Josh Maples, Assistant Professor, Department of Agricultural Economics, Mississippi State University
The latest trade data released last week showed that the impressive export totals continued through the month of September. Total beef and veal exports were 13.95 percent higher in September 2017 than in September 2016. Year-to-date available, total exports are up 14.46 percent over the first nine months of 2016. In total pounds, exports are up about 263 million pounds YTD over last year.
The largest increase was again in exports to Japan. U.S. beef exports to Japan were up nearly 40 percent over September of last year. Japan imported 85 million pounds of U.S. beef in September. On the year, exports to Japan are up 29 percent over 2016 levels. Exports to Canada and Mexico both grew about 8 percent over September 2016. Exports to mainland China totaled a little over one million pounds in September which made China the 15 largest importer of U.S. beef for the month.
The continued increase in beef exports is taking some of the beef that would have otherwise ended up on the U.S. market out of the country. With beef production increasing, generally either domestic consumption has to increase, exports have to increase, or a combination of the two. In 2017, a combination of the two has been the answer. Larger than expected export totals have kept the beef disappearance per person in the U.S. from increasing by as much as the increase in beef production would suggest.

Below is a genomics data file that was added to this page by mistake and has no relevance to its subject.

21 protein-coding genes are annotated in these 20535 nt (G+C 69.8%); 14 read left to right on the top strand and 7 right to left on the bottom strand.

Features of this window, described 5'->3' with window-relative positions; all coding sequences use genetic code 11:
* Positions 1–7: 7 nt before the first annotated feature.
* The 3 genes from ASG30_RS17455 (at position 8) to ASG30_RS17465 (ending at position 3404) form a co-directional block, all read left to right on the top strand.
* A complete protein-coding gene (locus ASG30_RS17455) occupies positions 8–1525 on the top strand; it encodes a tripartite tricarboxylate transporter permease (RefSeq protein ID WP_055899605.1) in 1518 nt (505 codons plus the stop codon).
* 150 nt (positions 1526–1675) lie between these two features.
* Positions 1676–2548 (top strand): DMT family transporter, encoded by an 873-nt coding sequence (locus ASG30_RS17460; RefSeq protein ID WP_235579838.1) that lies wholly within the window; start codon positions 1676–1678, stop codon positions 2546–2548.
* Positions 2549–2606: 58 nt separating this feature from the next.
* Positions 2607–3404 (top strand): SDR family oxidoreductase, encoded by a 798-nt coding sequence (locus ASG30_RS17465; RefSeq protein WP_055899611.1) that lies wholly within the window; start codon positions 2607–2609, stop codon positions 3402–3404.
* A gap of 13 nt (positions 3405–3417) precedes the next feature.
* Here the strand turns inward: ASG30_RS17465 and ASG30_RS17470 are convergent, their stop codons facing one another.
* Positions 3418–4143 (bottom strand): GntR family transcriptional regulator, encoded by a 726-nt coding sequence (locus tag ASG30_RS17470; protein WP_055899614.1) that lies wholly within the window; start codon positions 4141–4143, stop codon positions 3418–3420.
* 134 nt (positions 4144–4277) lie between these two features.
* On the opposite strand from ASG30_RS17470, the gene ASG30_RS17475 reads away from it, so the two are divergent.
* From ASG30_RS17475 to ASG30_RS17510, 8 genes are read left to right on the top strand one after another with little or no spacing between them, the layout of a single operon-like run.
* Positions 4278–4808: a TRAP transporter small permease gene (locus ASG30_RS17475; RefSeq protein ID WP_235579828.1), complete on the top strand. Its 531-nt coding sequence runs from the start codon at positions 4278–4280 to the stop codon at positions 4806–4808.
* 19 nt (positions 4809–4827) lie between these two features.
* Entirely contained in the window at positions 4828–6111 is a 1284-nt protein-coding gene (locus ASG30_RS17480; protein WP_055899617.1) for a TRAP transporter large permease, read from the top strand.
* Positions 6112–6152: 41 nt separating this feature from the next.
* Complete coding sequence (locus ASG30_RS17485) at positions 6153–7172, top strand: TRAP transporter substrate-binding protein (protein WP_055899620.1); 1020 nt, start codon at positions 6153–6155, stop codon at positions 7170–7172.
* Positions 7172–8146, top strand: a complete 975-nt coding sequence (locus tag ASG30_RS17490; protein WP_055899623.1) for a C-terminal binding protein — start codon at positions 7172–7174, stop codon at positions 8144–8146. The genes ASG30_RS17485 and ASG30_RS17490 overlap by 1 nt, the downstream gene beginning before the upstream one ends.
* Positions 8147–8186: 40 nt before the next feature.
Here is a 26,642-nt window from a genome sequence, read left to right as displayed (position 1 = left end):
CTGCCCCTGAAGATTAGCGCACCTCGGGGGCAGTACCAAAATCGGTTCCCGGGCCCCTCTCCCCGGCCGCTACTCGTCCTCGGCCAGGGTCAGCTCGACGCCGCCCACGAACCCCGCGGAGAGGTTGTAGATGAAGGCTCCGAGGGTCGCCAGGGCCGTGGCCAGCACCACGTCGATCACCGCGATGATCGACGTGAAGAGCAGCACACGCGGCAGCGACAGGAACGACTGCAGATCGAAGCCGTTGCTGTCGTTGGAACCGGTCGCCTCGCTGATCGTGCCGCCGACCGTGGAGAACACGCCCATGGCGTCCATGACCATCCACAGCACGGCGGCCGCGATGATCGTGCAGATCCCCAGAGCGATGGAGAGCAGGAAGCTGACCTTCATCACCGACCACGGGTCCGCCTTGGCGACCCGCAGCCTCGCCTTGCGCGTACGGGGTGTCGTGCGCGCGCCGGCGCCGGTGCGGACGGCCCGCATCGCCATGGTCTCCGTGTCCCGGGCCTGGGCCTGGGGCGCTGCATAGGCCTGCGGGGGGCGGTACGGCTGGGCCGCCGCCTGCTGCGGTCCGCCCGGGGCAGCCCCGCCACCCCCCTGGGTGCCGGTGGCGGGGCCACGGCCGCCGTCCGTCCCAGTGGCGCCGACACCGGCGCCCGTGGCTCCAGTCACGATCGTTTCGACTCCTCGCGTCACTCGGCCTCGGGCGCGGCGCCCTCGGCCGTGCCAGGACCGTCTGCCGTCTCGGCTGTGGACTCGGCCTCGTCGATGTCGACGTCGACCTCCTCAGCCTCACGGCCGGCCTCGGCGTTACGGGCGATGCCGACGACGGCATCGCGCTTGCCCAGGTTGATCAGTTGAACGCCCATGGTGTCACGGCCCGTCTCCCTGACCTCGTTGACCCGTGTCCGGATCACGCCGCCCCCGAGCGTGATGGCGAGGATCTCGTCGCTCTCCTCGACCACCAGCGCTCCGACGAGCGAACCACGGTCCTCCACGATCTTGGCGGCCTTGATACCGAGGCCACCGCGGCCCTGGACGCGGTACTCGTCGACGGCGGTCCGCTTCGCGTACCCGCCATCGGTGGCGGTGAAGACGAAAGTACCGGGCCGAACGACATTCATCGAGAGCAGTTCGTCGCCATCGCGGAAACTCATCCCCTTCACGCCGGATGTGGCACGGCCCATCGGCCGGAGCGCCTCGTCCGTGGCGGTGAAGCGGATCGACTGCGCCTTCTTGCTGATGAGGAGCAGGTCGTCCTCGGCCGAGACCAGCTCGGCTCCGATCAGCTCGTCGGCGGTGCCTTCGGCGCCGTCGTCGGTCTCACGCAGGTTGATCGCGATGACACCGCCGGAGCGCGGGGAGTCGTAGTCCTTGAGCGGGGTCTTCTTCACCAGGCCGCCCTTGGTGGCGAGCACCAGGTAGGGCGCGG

Domestic disappearance is a measure of how much beef is used on the domestic market. It accounts for production, beginning and ending stocks, imports, and exports. If we assume that 2017 export totals will end up at the current YTD rate of 14.5 percent higher than 2016, that would suggest exports will be 371 million pounds higher this year than last year on a carcass weight basis. If this occurs, not only would 2017 be the year with the largest export totals on record, it would also represent the largest annual pounds increase since 2011. How does this impact disappearance? Without the 14.5 percent increase in exports this year, domestic disappearance would be a half pound greater for every person in the U.S. on a retail weight basis. Looking ahead, forecasting exports for 2018 and beyond has important implications for price projections. Will stronger than expected export growth continue into the new year? If it does, it would continue to partially temper the impact of growing production on domestic beef disappearance.
Source: Ohio Beef Cattle Letter